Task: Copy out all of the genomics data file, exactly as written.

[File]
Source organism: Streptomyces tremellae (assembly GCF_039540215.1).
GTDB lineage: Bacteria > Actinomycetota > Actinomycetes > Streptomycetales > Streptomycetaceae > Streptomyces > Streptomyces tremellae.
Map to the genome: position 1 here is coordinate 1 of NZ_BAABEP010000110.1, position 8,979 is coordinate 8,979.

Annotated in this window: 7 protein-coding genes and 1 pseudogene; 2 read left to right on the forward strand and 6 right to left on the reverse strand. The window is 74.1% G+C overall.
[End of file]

Source organism: Streptomyces tremellae (assembly GCF_039540215.1).
GTDB lineage: Bacteria > Actinomycetota > Actinomycetes > Streptomycetales > Streptomycetaceae > Streptomyces > Streptomyces tremellae.
Map to the genome: position 1 here is coordinate 1 of NZ_BAABEP010000110.1, position 8,979 is coordinate 8,979.

Annotated in this window: 7 protein-coding genes and 1 pseudogene; 2 read left to right on the forward strand and 6 right to left on the reverse strand. The window is 74.1% G+C overall.